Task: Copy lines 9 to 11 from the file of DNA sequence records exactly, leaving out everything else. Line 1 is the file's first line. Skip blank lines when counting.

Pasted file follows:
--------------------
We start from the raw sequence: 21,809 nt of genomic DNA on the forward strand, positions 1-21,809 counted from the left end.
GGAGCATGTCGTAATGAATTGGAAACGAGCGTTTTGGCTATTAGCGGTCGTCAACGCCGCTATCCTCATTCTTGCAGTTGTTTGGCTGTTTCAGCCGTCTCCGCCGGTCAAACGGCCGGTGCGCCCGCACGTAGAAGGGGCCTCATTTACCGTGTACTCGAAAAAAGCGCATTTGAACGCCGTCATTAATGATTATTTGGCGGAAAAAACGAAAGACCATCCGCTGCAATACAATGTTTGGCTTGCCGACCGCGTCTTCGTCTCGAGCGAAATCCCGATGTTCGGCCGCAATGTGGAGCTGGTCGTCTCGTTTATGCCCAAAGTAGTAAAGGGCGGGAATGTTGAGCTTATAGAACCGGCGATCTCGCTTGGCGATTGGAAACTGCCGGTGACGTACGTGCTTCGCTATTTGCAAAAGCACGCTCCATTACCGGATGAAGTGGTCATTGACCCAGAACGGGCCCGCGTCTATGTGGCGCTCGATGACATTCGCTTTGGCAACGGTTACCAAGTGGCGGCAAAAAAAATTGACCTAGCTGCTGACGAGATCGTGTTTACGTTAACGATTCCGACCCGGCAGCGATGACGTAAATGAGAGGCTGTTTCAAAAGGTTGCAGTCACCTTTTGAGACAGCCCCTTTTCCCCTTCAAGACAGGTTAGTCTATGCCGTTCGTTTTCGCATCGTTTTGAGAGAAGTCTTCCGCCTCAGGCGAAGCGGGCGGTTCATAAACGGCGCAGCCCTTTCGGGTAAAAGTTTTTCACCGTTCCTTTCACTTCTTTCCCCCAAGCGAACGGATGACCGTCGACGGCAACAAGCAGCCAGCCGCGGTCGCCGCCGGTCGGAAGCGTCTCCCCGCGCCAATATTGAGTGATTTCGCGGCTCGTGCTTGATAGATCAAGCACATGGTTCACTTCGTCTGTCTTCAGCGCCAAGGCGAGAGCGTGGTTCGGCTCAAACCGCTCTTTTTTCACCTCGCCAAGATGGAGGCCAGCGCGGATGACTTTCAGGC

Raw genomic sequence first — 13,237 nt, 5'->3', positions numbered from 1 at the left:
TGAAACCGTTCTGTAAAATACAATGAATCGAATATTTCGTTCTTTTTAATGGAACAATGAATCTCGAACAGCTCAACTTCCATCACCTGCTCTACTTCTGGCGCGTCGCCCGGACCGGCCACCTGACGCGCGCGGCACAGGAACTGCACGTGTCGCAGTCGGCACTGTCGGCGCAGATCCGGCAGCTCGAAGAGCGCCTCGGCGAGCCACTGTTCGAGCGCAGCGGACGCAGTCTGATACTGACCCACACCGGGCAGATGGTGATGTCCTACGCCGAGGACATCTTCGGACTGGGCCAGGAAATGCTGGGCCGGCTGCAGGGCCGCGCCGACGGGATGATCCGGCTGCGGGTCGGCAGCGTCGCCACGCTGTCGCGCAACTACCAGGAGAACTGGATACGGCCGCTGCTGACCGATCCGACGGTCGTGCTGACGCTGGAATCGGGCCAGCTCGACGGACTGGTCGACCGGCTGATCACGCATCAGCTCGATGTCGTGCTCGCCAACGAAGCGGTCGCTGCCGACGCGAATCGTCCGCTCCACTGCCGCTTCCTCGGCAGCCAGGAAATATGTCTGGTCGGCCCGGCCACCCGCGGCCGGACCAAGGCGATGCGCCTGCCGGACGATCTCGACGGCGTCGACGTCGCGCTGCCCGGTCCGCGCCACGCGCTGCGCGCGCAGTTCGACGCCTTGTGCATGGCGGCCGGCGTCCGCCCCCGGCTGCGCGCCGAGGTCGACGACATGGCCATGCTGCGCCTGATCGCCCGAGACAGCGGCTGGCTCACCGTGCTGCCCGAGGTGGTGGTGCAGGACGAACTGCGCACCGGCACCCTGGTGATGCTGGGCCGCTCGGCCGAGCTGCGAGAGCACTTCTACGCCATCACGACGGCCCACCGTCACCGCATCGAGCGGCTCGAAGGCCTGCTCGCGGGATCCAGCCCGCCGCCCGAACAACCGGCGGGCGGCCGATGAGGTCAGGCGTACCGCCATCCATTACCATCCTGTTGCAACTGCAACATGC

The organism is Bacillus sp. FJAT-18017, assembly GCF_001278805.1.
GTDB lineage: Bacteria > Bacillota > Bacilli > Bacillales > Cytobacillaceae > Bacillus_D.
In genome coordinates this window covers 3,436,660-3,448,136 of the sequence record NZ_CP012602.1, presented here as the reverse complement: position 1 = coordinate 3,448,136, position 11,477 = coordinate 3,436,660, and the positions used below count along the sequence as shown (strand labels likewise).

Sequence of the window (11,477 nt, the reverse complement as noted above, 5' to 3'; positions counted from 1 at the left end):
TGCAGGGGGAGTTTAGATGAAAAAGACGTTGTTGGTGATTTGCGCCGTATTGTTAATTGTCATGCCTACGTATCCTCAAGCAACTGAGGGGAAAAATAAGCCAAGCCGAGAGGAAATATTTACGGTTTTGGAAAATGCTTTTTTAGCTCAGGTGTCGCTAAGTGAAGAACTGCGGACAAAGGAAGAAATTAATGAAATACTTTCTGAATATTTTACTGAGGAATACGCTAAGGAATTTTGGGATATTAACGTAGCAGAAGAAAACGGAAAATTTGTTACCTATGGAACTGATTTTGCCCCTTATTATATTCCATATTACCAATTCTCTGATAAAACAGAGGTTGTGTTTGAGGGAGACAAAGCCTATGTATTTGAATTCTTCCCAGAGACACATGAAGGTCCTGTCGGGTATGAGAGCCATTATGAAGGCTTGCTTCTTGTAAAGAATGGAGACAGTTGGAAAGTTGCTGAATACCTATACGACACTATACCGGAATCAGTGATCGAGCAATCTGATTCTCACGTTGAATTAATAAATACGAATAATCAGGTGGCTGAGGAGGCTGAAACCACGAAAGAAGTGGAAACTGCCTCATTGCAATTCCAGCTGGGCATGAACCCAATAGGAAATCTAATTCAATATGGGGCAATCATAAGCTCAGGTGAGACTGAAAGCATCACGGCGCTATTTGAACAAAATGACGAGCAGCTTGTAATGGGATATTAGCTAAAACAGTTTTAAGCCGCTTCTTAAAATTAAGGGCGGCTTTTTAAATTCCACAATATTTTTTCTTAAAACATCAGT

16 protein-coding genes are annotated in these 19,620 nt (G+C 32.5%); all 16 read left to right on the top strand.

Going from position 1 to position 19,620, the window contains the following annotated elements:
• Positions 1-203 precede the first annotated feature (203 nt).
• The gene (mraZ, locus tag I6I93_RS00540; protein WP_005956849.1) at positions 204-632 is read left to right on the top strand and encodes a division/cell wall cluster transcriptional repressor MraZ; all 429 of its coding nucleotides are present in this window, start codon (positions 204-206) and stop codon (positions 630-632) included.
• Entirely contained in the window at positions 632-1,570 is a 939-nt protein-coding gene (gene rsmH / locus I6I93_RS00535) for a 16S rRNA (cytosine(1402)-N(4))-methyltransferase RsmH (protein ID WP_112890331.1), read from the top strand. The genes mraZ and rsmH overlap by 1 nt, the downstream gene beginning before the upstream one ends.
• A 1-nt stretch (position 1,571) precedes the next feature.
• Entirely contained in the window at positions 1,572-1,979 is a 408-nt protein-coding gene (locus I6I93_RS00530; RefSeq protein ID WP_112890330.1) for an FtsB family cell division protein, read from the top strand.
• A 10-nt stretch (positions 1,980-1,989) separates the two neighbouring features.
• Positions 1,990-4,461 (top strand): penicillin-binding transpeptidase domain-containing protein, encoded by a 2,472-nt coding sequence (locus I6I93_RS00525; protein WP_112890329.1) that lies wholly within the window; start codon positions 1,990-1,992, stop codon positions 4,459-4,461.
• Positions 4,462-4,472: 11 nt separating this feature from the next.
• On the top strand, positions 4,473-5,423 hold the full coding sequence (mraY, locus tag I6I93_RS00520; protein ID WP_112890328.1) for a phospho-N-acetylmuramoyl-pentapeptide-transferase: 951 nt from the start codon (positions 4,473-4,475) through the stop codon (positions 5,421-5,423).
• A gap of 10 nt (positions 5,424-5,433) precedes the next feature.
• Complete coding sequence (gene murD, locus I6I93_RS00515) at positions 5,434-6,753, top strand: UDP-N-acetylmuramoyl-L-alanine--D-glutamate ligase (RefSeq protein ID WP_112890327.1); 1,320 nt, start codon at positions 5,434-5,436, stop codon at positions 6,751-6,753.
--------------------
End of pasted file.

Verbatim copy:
TGCAGGGGGAGTTTAGATGAAAAAGACGTTGTTGGTGATTTGCGCCGTATTGTTAATTGTCATGCCTACGTATCCTCAAGCAACTGAGGGGAAAAATAAGCCAAGCCGAGAGGAAATATTTACGGTTTTGGAAAATGCTTTTTTAGCTCAGGTGTCGCTAAGTGAAGAACTGCGGACAAAGGAAGAAATTAATGAAATACTTTCTGAATATTTTACTGAGGAATACGCTAAGGAATTTTGGGATATTAACGTAGCAGAAGAAAACGGAAAATTTGTTACCTATGGAACTGATTTTGCCCCTTATTATATTCCATATTACCAATTCTCTGATAAAACAGAGGTTGTGTTTGAGGGAGACAAAGCCTATGTATTTGAATTCTTCCCAGAGACACATGAAGGTCCTGTCGGGTATGAGAGCCATTATGAAGGCTTGCTTCTTGTAAAGAATGGAGACAGTTGGAAAGTTGCTGAATACCTATACGACACTATACCGGAATCAGTGATCGAGCAATCTGATTCTCACGTTGAATTAATAAATACGAATAATCAGGTGGCTGAGGAGGCTGAAACCACGAAAGAAGTGGAAACTGCCTCATTGCAATTCCAGCTGGGCATGAACCCAATAGGAAATCTAATTCAATATGGGGCAATCATAAGCTCAGGTGAGACTGAAAGCATCACGGCGCTATTTGAACAAAATGACGAGCAGCTTGTAATGGGATATTAGCTAAAACAGTTTTAAGCCGCTTCTTAAAATTAAGGGCGGCTTTTTAAATTCCACAATATTTTTTCTTAAAACATCAGT

16 protein-coding genes are annotated in these 19,620 nt (G+C 32.5%); all 16 read left to right on the top strand.

Going from position 1 to position 19,620, the window contains the following annotated elements: